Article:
Navy SEALs may be the most rigorously trained men and women of the U.S. military, but a couple of other mammals also harbor stealthy underwater skills—with no need to wear a wetsuit.
Bottlenose dolphins and California sea lions (a close cousin of real seals) will soon be defending Naval Base Kitsap in Bangor, Washington, reports the Kitsap Sun. The new enlists are undergoing special training in San Diego to locate underwater mines and identify intruding swimmers or divers. When they report north for active duty in 2010, the sea lions will even be prepared to cuff the leg of a presumed terrorist so they can be reeled in by human handlers.
What makes these creatures so uniquely suited for the job? In addition to dolphins' well-known intelligence and agility, they also evolved rapid processing of sounds—about three times that of humans. And even the fastest SEALs can't match their speed: bottlenose dolphins swim at rates of up to 20 mph (California sea lions can break 12 mph), while rarely having to worry about getting "the bends." If a human diver returns to the surface too quickly, on the other hand, life-threatening gas bubbles can form in the muscles and blood.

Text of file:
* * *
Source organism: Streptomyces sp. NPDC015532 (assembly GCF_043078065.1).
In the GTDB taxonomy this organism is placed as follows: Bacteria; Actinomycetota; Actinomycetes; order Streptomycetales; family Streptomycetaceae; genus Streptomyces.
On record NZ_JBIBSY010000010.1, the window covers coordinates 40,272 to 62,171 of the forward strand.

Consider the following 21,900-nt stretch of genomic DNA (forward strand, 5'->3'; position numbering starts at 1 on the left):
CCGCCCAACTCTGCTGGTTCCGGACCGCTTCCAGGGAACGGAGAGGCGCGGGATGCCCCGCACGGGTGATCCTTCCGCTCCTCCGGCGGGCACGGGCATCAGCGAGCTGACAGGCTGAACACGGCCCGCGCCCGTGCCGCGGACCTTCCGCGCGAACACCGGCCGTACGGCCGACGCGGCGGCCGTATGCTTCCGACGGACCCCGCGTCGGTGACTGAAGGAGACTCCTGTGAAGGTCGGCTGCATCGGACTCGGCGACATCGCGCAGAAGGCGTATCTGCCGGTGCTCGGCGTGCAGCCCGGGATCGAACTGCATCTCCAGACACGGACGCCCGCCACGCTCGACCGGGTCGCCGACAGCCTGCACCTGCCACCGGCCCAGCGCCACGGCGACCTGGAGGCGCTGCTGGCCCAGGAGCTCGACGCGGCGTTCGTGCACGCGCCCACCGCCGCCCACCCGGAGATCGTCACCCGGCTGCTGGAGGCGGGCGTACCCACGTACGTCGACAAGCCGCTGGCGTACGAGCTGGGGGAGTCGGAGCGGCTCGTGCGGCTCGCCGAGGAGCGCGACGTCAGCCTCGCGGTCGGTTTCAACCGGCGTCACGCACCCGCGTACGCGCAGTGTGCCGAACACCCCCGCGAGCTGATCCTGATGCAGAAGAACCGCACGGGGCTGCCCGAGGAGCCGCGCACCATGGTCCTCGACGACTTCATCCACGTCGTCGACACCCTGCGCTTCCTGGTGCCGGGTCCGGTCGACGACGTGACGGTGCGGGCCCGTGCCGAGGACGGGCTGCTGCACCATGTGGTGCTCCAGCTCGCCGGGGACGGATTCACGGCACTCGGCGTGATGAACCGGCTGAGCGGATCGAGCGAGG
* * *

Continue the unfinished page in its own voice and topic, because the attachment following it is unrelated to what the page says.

There's been ample opposition to using the finned force. Some feared the cold waters of the Pacific Northwest would be too much for dolphins accustomed to warmer temperatures; others worried the waste of the mammals would foul shellfish beds. But after a couple years of detailed environmental impact assessments, and a few tweaks to the plans, the Navy's "swimmer interdiction security system" was finally cleared.
Of course, the SEALs need not fear pink slips anytime soon. Their blubber-covered counterparts are simply supplemental—motivated by increased terrorist threats over the last decade. Human's ability to move from water to land, and operate weapons with opposable thumbs, continues to offer decent job security.